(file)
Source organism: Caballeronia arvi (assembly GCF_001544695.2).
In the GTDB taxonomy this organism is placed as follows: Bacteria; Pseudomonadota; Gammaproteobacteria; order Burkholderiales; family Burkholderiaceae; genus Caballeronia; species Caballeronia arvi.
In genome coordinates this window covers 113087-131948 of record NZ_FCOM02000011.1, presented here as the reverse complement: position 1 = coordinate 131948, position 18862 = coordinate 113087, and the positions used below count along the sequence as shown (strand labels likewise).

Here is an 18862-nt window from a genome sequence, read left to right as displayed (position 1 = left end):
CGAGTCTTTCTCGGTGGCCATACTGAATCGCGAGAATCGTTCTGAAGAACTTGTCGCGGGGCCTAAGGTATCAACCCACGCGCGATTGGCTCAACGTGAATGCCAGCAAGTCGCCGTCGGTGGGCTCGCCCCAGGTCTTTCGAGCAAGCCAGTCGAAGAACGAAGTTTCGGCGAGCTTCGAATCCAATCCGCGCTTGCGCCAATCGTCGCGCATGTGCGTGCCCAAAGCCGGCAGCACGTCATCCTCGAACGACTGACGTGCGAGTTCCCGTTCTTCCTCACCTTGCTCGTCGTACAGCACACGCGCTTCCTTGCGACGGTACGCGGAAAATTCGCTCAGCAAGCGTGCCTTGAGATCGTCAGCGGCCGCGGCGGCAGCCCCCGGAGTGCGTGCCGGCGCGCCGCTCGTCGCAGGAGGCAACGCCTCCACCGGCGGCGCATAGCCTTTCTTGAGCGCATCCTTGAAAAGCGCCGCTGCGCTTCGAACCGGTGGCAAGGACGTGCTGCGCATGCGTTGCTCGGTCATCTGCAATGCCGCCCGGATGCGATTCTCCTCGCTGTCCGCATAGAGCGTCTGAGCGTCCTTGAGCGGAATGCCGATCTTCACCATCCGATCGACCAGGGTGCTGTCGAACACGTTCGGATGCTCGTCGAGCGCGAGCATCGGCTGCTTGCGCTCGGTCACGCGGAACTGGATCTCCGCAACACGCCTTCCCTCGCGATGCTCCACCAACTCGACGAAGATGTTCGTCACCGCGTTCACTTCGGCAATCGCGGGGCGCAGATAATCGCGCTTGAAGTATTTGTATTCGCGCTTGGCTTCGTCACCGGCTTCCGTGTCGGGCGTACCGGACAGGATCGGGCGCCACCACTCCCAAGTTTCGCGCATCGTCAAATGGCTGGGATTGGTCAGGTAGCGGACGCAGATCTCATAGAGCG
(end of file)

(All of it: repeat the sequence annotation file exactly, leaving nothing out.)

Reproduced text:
Source organism: Caballeronia arvi (assembly GCF_001544695.2).
In the GTDB taxonomy this organism is placed as follows: Bacteria; Pseudomonadota; Gammaproteobacteria; order Burkholderiales; family Burkholderiaceae; genus Caballeronia; species Caballeronia arvi.
In genome coordinates this window covers 113087-131948 of record NZ_FCOM02000011.1, presented here as the reverse complement: position 1 = coordinate 131948, position 18862 = coordinate 113087, and the positions used below count along the sequence as shown (strand labels likewise).

Here is an 18862-nt window from a genome sequence, read left to right as displayed (position 1 = left end):
CGAGTCTTTCTCGGTGGCCATACTGAATCGCGAGAATCGTTCTGAAGAACTTGTCGCGGGGCCTAAGGTATCAACCCACGCGCGATTGGCTCAACGTGAATGCCAGCAAGTCGCCGTCGGTGGGCTCGCCCCAGGTCTTTCGAGCAAGCCAGTCGAAGAACGAAGTTTCGGCGAGCTTCGAATCCAATCCGCGCTTGCGCCAATCGTCGCGCATGTGCGTGCCCAAAGCCGGCAGCACGTCATCCTCGAACGACTGACGTGCGAGTTCCCGTTCTTCCTCACCTTGCTCGTCGTACAGCACACGCGCTTCCTTGCGACGGTACGCGGAAAATTCGCTCAGCAAGCGTGCCTTGAGATCGTCAGCGGCCGCGGCGGCAGCCCCCGGAGTGCGTGCCGGCGCGCCGCTCGTCGCAGGAGGCAACGCCTCCACCGGCGGCGCATAGCCTTTCTTGAGCGCATCCTTGAAAAGCGCCGCTGCGCTTCGAACCGGTGGCAAGGACGTGCTGCGCATGCGTTGCTCGGTCATCTGCAATGCCGCCCGGATGCGATTCTCCTCGCTGTCCGCATAGAGCGTCTGAGCGTCCTTGAGCGGAATGCCGATCTTCACCATCCGATCGACCAGGGTGCTGTCGAACACGTTCGGATGCTCGTCGAGCGCGAGCATCGGCTGCTTGCGCTCGGTCACGCGGAACTGGATCTCCGCAACACGCCTTCCCTCGCGATGCTCCACCAACTCGACGAAGATGTTCGTCACCGCGTTCACTTCGGCAATCGCGGGGCGCAGATAATCGCGCTTGAAGTATTTGTATTCGCGCTTGGCTTCGTCACCGGCTTCCGTGTCGGGCGTACCGGACAGGATCGGGCGCCACCACTCCCAAGTTTCGCGCATCGTCAAATGGCTGGGATTGGTCAGGTAGCGGACGCAGATCTCATAGAGCG